- Adnan G. El Shukrijumah grew up in the United States
- He was once indicted by New York authorities as the mastermind of a terror plot
- He was killed in a raid in South Waziristan on Saturday
- Rewards for Justice program offered $5 million for information leading to capture
Pakistan's army said it killed an al Qaeda operative who grew up in the United States and was on the FBI's list of most wanted terrorists.
Adnan G. El Shukrijumah, 39, was once indicted for his alleged role in a terror plot to attack targets there and in the UK.
He was killed in a raid in South Waziristan on Saturday, Pakistani army spokesman Asim Bajwal said on Twitter.
Shukrijumah, a senior commander, is thought to have served as one of the leaders of al Qaeda's external operations program, according to the FBI, hatching plots to attack the West.
He was indicted by New York authorities in 2010 over an alleged plot to have two men blow themselves up in the city's subway system.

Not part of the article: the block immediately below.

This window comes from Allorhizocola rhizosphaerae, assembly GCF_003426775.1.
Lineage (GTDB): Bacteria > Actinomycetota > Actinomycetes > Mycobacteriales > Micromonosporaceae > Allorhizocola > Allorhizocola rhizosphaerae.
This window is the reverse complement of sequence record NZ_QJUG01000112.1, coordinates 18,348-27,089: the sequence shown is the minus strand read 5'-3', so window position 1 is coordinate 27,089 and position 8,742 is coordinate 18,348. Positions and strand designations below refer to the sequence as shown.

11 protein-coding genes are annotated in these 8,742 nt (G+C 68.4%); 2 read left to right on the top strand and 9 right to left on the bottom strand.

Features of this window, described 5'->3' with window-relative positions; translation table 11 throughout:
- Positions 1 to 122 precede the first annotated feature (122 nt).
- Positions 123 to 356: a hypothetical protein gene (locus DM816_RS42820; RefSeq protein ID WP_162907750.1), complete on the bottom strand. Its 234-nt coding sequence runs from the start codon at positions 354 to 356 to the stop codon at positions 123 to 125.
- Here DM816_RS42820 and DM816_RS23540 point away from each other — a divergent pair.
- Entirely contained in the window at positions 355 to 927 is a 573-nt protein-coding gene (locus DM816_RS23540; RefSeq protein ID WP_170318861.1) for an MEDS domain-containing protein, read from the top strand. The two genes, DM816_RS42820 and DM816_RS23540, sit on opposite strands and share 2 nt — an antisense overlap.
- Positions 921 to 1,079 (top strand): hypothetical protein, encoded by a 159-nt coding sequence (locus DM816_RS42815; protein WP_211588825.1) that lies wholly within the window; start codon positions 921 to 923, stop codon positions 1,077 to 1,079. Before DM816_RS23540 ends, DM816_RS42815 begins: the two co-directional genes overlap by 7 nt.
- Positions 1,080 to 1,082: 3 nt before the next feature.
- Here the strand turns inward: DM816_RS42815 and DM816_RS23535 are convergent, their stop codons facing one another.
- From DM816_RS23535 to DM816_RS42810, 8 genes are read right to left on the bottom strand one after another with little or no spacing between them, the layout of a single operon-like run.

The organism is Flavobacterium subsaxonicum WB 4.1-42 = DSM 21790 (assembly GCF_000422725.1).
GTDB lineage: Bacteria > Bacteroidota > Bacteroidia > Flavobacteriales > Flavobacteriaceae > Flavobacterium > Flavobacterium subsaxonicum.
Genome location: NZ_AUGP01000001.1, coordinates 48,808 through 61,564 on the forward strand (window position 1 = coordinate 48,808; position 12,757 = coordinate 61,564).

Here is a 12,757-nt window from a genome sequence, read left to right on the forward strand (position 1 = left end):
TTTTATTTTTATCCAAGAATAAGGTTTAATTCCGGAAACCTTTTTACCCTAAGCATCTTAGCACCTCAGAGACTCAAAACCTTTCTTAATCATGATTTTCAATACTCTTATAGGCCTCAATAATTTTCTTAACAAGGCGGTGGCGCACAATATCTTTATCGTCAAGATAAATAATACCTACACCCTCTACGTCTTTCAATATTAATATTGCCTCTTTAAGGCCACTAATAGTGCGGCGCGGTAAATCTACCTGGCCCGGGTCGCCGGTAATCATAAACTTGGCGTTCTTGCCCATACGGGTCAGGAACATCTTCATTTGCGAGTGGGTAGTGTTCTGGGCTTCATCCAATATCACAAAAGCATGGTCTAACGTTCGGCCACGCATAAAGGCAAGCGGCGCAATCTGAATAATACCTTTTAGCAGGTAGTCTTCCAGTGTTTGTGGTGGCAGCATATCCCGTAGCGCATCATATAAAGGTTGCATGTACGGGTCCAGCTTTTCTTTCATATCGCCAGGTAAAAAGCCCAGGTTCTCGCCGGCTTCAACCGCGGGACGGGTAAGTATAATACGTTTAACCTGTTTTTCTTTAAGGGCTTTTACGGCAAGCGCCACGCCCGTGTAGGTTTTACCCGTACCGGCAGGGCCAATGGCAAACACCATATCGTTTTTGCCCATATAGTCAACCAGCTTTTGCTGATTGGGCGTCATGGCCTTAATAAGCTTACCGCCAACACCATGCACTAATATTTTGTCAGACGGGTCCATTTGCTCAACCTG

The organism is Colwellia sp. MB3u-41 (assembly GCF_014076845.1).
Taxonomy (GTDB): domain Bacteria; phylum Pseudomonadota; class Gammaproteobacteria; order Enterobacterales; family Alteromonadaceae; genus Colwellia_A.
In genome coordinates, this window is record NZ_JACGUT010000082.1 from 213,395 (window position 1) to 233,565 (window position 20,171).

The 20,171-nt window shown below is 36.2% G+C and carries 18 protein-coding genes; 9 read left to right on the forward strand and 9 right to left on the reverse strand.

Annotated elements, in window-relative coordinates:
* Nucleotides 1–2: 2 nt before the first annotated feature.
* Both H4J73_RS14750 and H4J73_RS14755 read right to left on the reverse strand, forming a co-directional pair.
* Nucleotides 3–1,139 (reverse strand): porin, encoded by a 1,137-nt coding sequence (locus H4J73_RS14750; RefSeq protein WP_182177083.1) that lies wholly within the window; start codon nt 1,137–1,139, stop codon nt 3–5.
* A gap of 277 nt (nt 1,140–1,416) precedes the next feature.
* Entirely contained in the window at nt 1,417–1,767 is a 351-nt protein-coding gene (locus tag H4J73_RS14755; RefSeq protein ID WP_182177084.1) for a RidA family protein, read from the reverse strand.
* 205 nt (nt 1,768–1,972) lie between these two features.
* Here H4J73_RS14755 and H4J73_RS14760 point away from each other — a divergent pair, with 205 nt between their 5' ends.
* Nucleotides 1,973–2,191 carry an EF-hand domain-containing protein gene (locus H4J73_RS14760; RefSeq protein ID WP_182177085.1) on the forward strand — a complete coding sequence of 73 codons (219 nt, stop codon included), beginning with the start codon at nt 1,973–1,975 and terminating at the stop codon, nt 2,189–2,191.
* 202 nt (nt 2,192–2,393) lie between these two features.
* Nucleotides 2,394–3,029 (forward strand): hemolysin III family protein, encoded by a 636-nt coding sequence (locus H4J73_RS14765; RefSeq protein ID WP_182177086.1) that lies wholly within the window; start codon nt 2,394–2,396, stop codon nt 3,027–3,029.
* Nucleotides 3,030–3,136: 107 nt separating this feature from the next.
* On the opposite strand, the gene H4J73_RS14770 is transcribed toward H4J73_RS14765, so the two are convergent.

The State Department's Rewards for Justice program had offered $5 million for information leading to his capture.
Lived in NYC, Florida
Shukrijumah was born in Saudi Arabia, the eldest son of a Saudi Imam, and came to America as a young child.
His family settled in Brooklyn, New York, where his father preached at a mosque. They lived at a nearby house before moving to Florida in the mid-'90s.
His father, who is now dead, opened a small mosque near Fort Lauderdale.
Shukrijumah worked at odd jobs, including selling used cars, and took classes in information technology and chemistry at a small college in South Florida. He also took classes to improve his English.
Then he disappeared.
The FBI says that after he left America, Shukrijumah started off as an al Qaeda dishwasher, doing menial tasks at training camps. But he rose in the ranks to a key leadership position.
An FBI counter-terrorism agent linked Shukrijumah to the thwarted New York subway suicide mission in fall of 2009 in the biggest post-9/11 terror investigation.
Two men admitted they planned to blow themselves up using homemade bombs.
Prosecutors say it was Shukrijumah who called the shots at the time -- probably from somewhere along the Afghan-Pakistan border.